Depending on your intended field, certification providers may require you to earn additional certifications for these specializations:

  • Blood banking specialist

  • Blood banking technologist

  • Chemistry specialist

  • Cytotechnology specialist

  • Hematology specialist

  • Hematology technologist

  • Laboratory management diplomate

  • Microbiology specialist

  • Microbiology technologist

  • Molecular biology specialist

  • Pathologist's assistant

Related: The Difference Between Medical Technologist and Clinical Laboratory Scientist Jobs

6. Gain laboratory experience

Along with accredited education, some certification programs require clinical or medical laboratory experience for these specializations:

  • Chemistry specialist: These professionals need three years of experience to qualify for a certification program.

  • Cytometry specialist: Cytometry specialists need four years of experience to be eligible for a program.

  • Cytotechnology specialist: Professionals like cytotechnology specialists need three years of experience to apply for certification.

  • Hematology specialist: These laboratory scientists need three years of experience to qualify for a program.

  • Laboratory management diplomate: These professionals need four years of laboratory experience to be eligible to apply for certification.

  • Microbiology specialist: These specialists need three years of experience to apply for certification.

  • Molecular biology specialist: Molecular biology specialists need three years of experience to qualify for a certification program.

7. Get a laboratory certification

The ASCP offers a Computer Adaptive Testing (CAT) program that adapts the difficulty of exam questions to your knowledge level, with harder questions providing more points during the scoring process. ASCP certification exams are two and a half hours long and include 100 multiple-choice questions that candidates have five chances to complete.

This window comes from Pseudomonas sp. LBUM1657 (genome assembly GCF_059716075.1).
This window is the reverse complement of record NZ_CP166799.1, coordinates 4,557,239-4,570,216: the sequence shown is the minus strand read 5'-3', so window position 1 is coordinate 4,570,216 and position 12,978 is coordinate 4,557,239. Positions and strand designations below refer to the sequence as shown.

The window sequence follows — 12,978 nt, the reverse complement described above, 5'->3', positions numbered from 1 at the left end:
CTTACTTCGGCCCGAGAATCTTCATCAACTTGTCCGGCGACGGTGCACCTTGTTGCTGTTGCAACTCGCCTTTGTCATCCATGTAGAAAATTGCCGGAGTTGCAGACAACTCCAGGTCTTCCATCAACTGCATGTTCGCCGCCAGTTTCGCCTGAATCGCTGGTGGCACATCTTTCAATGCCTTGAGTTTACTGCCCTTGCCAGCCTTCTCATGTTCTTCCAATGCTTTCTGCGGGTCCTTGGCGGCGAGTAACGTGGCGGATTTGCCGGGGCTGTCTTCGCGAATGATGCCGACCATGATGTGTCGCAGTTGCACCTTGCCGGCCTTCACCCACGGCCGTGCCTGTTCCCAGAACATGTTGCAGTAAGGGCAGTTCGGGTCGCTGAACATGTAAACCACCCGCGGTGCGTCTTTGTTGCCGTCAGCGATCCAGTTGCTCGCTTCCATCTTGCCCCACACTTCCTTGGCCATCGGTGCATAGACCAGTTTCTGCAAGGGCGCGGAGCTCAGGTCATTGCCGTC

As you answer the multiple-choice questions, the difficulty level of questions increases when you answer questions correctly and can decrease if you answer incorrectly. To pass the exam, candidates need a score of 400 out of 999.

ASCP offers various online resources to help you prepare for your exams. For example, the organization provides general outlines of the subjects covered, along with a suggested reading list. These reading lists can include laboratory journals that cover relevant and up-to-date laboratory information. You can also research other study materials to help you prepare.

8. Maintain your certification

Laboratory certifications are usually valid for three years unless otherwise stated by certification program providers. Renewing your certification requires maintaining and updating your knowledge of laboratory procedures and regulations. You can renew your certification by offering proof of continued laboratory education or through retaking exams.

FAQs about laboratory certifications

Here are some frequently asked questions and responses about laboratory certifications:

How long does it usually take to earn a laboratory certification?

While the time an exam takes depends on the certification for which you're applying, they typically take about two and a half hours. Some certification programs may require candidates to earn educational achievements or work experience before the exam, each of which may take three to four years to complete. Depending on the specific certification you're pursuing, the average time to complete a laboratory certification is seven years.

How do I maintain my certification?

Each certification program has its own certification renewal process that may involve continued coursework throughout your certification period or require studying completing another exam that focuses on current laboratory information. Certification program providers can advise you on how to maintain your specific certification and update you when it's time to renew. Maintaining your certification through continuous study allows you to remain knowledgeable about laboratory developments.

What are common prerequisites?

While the prerequisites differ for each laboratory certification, common prerequisites include education, experience and other related certifications. Many laboratory certifications require candidates to have a bachelor's degree in a type of math or science and to have completed coursework in laboratory settings. Additionally, certifying organizations often prefer candidates to have formal work experience in clinical or medical laboratories within health care or research facilities.

Please note that none of the companies or certifications mentioned in this article are affiliated with Indeed.

Explore more articles